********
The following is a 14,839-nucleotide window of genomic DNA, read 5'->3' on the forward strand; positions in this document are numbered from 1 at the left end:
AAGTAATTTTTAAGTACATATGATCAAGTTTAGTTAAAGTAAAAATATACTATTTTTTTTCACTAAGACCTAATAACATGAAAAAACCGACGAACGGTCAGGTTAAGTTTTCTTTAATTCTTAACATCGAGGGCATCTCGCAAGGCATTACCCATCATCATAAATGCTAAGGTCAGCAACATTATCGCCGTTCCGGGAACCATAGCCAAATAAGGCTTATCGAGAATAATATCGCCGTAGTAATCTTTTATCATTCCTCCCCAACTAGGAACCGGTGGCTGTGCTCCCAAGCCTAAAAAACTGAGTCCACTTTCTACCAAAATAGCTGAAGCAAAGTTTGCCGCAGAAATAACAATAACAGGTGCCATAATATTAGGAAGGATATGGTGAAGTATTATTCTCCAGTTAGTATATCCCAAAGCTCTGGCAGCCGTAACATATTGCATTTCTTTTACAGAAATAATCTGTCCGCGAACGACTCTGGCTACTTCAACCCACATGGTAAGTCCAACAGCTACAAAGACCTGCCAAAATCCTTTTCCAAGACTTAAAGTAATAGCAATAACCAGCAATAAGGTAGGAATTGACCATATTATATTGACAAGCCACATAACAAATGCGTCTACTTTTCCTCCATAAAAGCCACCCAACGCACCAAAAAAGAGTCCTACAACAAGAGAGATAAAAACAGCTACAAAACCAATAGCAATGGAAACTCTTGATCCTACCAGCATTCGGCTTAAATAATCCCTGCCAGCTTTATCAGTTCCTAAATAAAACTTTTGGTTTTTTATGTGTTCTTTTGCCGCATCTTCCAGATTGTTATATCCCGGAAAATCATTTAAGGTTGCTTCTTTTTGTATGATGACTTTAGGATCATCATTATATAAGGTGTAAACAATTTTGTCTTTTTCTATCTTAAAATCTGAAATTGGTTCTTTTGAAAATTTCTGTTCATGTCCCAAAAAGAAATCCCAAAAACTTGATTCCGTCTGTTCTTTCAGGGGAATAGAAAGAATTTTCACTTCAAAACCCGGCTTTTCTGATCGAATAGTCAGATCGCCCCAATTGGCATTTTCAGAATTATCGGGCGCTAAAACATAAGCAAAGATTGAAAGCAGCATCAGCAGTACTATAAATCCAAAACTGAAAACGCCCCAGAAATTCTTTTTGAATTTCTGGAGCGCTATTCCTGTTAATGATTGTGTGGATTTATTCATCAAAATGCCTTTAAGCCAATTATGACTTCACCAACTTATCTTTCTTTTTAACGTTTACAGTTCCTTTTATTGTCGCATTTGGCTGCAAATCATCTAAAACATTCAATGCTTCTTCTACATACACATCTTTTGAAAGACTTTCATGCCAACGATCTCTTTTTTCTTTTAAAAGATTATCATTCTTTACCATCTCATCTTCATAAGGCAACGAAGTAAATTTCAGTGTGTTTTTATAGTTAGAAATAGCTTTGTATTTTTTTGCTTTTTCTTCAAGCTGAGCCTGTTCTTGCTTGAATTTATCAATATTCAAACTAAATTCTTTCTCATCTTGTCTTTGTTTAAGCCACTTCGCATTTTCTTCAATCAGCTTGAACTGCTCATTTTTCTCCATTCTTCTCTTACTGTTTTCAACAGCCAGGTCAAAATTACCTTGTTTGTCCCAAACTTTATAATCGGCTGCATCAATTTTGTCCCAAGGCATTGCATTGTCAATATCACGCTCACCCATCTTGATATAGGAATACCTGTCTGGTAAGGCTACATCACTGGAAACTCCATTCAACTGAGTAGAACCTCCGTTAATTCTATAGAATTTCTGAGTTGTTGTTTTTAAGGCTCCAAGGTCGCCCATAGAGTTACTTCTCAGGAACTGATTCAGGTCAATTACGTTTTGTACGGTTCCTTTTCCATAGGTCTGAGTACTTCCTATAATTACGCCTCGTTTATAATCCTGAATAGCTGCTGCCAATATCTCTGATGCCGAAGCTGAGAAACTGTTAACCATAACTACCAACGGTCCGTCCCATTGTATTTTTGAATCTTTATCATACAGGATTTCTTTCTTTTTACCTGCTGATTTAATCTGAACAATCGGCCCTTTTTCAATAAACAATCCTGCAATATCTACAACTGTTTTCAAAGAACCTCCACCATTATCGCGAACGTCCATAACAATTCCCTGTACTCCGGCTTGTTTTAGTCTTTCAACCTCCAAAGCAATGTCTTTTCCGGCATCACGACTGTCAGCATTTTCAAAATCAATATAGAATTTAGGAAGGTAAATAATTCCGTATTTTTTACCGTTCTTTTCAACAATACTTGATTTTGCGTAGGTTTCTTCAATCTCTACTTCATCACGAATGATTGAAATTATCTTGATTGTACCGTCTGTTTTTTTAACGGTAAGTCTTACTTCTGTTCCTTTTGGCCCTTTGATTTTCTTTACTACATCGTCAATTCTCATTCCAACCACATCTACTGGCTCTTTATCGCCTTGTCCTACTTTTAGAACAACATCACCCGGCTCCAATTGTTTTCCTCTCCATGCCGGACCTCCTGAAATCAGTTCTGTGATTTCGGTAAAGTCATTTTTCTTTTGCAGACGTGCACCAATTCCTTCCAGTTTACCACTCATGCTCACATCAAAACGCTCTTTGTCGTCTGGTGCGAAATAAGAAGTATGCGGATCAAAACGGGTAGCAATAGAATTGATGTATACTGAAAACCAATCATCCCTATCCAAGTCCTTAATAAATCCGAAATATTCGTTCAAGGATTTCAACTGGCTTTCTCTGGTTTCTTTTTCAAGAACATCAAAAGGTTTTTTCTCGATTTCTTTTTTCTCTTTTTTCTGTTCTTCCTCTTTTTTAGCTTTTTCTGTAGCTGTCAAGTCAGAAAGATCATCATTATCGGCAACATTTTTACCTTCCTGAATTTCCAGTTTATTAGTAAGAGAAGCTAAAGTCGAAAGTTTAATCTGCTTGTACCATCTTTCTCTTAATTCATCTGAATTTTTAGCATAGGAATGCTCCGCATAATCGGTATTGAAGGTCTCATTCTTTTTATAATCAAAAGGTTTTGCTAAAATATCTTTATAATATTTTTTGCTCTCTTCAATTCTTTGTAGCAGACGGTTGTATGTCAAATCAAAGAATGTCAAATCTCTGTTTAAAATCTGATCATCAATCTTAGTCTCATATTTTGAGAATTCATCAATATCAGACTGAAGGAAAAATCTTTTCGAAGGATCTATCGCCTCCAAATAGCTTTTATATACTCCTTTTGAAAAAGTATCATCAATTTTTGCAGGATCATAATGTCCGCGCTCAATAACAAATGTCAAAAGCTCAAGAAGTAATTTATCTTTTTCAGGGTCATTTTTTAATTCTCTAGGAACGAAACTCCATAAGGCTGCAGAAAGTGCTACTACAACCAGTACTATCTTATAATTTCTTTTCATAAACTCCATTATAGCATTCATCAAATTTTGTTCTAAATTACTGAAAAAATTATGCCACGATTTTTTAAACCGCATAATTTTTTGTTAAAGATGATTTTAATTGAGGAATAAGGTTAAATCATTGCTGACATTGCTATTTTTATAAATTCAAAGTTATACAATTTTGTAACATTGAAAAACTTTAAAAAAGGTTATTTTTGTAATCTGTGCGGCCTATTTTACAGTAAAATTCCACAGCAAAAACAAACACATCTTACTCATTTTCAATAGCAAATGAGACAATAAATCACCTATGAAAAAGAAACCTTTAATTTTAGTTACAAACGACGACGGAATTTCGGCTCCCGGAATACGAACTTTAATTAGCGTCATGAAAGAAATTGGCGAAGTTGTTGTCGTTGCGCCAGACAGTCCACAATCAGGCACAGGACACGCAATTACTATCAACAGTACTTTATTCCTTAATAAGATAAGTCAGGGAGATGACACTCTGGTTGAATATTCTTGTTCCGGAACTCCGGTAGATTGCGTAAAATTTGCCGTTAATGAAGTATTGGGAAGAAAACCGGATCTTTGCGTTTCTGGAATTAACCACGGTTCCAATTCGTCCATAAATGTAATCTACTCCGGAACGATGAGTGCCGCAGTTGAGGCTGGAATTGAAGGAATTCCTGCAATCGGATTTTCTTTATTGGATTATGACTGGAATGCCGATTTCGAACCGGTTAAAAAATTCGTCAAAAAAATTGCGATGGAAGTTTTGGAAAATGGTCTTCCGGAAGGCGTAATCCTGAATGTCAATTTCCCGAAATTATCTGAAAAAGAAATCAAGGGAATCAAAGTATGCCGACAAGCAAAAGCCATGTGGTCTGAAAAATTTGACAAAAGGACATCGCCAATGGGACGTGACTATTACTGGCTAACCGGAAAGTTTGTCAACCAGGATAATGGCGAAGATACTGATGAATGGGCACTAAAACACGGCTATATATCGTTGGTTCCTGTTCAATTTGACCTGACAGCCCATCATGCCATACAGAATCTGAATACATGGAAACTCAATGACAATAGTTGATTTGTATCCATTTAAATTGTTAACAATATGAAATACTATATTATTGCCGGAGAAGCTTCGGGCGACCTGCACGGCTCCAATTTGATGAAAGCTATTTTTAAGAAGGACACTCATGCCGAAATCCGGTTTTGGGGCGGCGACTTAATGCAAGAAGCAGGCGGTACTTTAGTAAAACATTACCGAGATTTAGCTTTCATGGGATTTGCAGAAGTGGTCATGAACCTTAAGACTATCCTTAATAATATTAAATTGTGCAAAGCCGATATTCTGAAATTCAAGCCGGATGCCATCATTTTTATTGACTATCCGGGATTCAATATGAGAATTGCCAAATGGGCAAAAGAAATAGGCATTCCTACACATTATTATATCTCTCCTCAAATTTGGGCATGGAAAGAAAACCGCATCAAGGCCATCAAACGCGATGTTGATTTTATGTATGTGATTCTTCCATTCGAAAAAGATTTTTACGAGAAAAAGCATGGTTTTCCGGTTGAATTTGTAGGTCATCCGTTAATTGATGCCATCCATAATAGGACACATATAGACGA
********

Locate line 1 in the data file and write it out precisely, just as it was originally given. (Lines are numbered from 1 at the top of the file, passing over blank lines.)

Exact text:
The following is a 14,839-nucleotide window of genomic DNA, read 5'->3' on the forward strand; positions in this document are numbered from 1 at the left end: